Two others that stood out were Mike North and Jay Mariotti. North said something lewd about a good friend of mine, Rachel Nichols. So I wrote that it was time to pull the plug on his crass, low-rated show. He ripped me on the Score for a week! Finally I had to call him because he was in a salary dispute at the Score, and he said he respected me for reaching out. We patched things up and he offered me a daily gig on his Webio thing. The Trib editors wouldn’t let me do it because they said it would eat up too much time. God bless them. The Webio checks bounced; the financier turned out to be a crook.
Mariotti and I had some great clashes. One time Jay went about four days without writing, an eternity for him. So I called him and asked if he’d been suspended. He left me a voice mail asking why I’d listen to press-box gossip. “These are shitty, evil people,” he said of his fellow sportswriters. Oh, wait. He’s no longer a sportswriter. What a loss for the profession. Is my sarcasm coming through?
I don’t think I’ve ever heard anyone who knows Mariotti ever say anything good about him. And I loved it when Ozzie Guillen called him “a garbage.”
What advice would you give to young journalism students entering the media profession today?
Try to do a lot of things well – write, blog, tweet, do radio and on-camera work, etc. Bust your butt. Make contact with people in hiring decisions and keep in touch with them. So if and when a job actually opens, they will have you in mind.
Today at the Tribune you cover Northwestern, national college football, golf, some Bulls did I miss anything? Do you still have that sweet gig playing 18 holes with sports celebs?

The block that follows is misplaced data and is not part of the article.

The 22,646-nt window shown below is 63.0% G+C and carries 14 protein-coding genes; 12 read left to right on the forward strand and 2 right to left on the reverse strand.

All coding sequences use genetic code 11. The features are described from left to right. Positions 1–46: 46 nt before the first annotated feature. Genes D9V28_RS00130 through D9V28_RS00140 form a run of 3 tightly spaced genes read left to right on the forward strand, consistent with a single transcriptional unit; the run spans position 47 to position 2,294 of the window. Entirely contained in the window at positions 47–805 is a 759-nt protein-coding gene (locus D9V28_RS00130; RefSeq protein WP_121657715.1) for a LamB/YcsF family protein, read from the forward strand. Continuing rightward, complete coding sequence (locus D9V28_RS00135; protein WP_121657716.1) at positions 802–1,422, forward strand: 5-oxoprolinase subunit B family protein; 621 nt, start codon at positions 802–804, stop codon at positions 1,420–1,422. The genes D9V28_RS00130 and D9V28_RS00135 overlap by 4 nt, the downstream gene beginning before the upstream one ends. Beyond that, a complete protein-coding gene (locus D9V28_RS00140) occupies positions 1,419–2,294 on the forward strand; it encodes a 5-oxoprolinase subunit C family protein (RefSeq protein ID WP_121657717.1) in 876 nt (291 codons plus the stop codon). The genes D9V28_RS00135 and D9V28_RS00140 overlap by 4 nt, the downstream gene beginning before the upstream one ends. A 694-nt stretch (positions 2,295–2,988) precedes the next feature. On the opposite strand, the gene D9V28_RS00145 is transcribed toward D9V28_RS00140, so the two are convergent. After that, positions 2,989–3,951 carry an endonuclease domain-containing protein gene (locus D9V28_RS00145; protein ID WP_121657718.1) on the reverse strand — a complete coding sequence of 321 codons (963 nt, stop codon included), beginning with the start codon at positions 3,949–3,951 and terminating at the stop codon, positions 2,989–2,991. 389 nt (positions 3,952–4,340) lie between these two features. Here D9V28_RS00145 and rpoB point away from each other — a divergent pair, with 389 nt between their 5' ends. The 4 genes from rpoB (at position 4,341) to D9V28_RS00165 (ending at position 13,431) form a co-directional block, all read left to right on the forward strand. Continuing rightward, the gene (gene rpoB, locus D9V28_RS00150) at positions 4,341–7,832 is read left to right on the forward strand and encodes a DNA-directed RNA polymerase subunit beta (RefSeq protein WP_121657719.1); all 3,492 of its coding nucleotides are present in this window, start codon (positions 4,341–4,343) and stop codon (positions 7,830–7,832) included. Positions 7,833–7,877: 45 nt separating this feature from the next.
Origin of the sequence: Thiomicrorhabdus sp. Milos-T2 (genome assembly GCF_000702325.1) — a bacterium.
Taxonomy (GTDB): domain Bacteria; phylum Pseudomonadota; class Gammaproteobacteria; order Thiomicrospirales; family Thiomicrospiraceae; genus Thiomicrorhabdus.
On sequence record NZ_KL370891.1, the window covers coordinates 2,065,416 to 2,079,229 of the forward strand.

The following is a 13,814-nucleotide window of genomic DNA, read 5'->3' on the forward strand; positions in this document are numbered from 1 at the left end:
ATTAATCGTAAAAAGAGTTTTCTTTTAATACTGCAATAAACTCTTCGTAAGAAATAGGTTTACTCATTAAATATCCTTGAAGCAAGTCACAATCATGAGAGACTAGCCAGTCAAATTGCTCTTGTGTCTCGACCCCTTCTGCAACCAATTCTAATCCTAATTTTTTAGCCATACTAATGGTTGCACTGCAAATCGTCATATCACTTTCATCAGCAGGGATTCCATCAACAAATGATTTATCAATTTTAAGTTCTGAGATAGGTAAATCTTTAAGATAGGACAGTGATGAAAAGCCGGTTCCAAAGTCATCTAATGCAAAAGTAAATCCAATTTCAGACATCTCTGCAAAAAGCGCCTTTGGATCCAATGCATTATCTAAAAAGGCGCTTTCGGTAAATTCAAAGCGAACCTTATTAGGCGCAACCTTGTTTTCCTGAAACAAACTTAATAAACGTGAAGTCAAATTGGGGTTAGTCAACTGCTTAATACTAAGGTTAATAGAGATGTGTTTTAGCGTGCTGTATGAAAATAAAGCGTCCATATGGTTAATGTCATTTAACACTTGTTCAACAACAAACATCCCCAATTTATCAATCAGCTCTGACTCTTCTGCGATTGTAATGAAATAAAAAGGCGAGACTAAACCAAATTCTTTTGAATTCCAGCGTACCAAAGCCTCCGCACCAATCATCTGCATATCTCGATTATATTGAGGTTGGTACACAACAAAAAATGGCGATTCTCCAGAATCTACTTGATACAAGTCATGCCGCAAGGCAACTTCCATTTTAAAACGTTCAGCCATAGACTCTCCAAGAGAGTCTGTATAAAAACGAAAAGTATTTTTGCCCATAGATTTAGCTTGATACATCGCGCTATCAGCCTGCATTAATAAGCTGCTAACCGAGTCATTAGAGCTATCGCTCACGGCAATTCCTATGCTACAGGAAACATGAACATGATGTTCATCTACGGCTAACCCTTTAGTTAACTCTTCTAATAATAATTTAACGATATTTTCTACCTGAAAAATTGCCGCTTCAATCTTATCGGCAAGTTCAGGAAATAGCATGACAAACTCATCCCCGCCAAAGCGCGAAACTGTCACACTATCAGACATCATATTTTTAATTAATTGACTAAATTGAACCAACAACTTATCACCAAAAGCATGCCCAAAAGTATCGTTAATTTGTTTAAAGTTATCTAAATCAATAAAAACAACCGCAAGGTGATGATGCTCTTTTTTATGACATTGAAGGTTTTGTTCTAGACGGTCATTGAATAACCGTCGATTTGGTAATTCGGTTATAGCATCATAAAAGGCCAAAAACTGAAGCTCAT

You’ve got it covered. College football is my passion, and I love the intimacy of college hoops. But the Masters is my favorite week of the year. The “18 holes with …” column carries on into Year 4. I love doing it because I get to chronicle a different side of guys like Luke Donald, Jim Delany, Ryne Sandberg, Gar Forman and Coach Q. Oh, yeah.
Plus it allows me to get paid to play golf. I’m lining up some good ones for this year – Jarrett Payton, Robbie Gould, Tim Beckman, Paula Creamer, Dave Wannstedt, hopefully Steve Kerr, Robin Ventura, Scottie Pippen, Tom Izzo, John Toews and Frank Thomas.
And you have a regular spot on BTN, tell us about working with Big Ten Network
Yes, I’ve done the “Big Ten Football & Beyond” show for the last three years. Great times. Love working with Revver (Dave Revsine), Gerry DiNardo and C-Mart (Chris Martin). Three Northwestern dudes out of four. Poor Gerry.
Like Fitz would say “GO CATS!” When they were on the bubble for the NCAA Tournament last month, it seemed like your purple people have taken over sports media.
You can follow Teddy on Twitter (@teddygreenstein)
Paul M. Banks is CEO of The Sports Bank.net, an official Google News site generating millions of unique visitors. He’s also a regular contributor to Chicago Now, Walter Football.com, Yardbarker, MSN and Fox Sports
A Fulbright scholar and MBA, Banks has appeared on live radio all over the world; and he’s a member of the Football Writers Association of America, U.S. Basketball Writers Association, and Society of Professional Journalists. The President of the United States follows him on Twitter (@Paul_M_BanksTSB) You should too.